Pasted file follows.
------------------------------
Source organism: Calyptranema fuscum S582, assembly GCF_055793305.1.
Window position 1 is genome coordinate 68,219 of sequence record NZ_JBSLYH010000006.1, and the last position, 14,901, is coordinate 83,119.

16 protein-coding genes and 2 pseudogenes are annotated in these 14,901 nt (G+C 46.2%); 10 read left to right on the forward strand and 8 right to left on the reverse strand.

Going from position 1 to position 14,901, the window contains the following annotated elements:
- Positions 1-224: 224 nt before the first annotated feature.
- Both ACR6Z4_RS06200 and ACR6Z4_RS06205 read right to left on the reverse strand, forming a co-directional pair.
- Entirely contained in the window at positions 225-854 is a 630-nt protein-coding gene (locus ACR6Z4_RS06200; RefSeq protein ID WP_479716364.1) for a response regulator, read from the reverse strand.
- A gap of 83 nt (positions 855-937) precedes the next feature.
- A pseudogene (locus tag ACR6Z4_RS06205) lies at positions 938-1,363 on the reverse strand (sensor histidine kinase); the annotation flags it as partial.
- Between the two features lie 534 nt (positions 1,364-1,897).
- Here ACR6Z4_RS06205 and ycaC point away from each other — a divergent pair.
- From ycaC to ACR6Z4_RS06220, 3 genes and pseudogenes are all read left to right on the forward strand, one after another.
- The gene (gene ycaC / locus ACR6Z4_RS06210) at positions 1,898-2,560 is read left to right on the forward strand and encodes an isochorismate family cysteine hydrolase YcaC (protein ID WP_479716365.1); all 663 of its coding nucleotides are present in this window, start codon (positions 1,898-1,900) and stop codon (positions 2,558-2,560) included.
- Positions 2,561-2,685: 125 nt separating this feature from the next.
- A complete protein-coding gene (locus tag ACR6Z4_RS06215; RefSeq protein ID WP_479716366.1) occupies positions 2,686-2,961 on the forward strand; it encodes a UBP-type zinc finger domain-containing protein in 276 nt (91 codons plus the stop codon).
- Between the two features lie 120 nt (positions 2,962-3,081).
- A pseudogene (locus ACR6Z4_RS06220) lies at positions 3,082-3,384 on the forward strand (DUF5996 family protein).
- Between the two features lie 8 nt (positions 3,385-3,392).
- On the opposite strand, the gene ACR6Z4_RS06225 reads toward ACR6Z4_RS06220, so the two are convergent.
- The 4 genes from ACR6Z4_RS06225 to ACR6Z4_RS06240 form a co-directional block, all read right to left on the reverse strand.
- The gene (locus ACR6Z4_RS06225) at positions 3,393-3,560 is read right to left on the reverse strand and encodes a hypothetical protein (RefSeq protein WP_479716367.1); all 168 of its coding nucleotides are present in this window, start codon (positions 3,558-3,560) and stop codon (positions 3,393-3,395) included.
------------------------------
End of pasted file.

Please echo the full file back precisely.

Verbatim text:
Source organism: Calyptranema fuscum S582, assembly GCF_055793305.1.
Window position 1 is genome coordinate 68,219 of sequence record NZ_JBSLYH010000006.1, and the last position, 14,901, is coordinate 83,119.

16 protein-coding genes and 2 pseudogenes are annotated in these 14,901 nt (G+C 46.2%); 10 read left to right on the forward strand and 8 right to left on the reverse strand.

Going from position 1 to position 14,901, the window contains the following annotated elements:
- Positions 1-224: 224 nt before the first annotated feature.
- Both ACR6Z4_RS06200 and ACR6Z4_RS06205 read right to left on the reverse strand, forming a co-directional pair.
- Entirely contained in the window at positions 225-854 is a 630-nt protein-coding gene (locus ACR6Z4_RS06200; RefSeq protein ID WP_479716364.1) for a response regulator, read from the reverse strand.
- A gap of 83 nt (positions 855-937) precedes the next feature.
- A pseudogene (locus tag ACR6Z4_RS06205) lies at positions 938-1,363 on the reverse strand (sensor histidine kinase); the annotation flags it as partial.
- Between the two features lie 534 nt (positions 1,364-1,897).
- Here ACR6Z4_RS06205 and ycaC point away from each other — a divergent pair.
- From ycaC to ACR6Z4_RS06220, 3 genes and pseudogenes are all read left to right on the forward strand, one after another.
- The gene (gene ycaC / locus ACR6Z4_RS06210) at positions 1,898-2,560 is read left to right on the forward strand and encodes an isochorismate family cysteine hydrolase YcaC (protein ID WP_479716365.1); all 663 of its coding nucleotides are present in this window, start codon (positions 1,898-1,900) and stop codon (positions 2,558-2,560) included.
- Positions 2,561-2,685: 125 nt separating this feature from the next.
- A complete protein-coding gene (locus tag ACR6Z4_RS06215; RefSeq protein ID WP_479716366.1) occupies positions 2,686-2,961 on the forward strand; it encodes a UBP-type zinc finger domain-containing protein in 276 nt (91 codons plus the stop codon).
- Between the two features lie 120 nt (positions 2,962-3,081).
- A pseudogene (locus ACR6Z4_RS06220) lies at positions 3,082-3,384 on the forward strand (DUF5996 family protein).
- Between the two features lie 8 nt (positions 3,385-3,392).
- On the opposite strand, the gene ACR6Z4_RS06225 reads toward ACR6Z4_RS06220, so the two are convergent.
- The 4 genes from ACR6Z4_RS06225 to ACR6Z4_RS06240 form a co-directional block, all read right to left on the reverse strand.
- The gene (locus ACR6Z4_RS06225) at positions 3,393-3,560 is read right to left on the reverse strand and encodes a hypothetical protein (RefSeq protein WP_479716367.1); all 168 of its coding nucleotides are present in this window, start codon (positions 3,558-3,560) and stop codon (positions 3,393-3,395) included.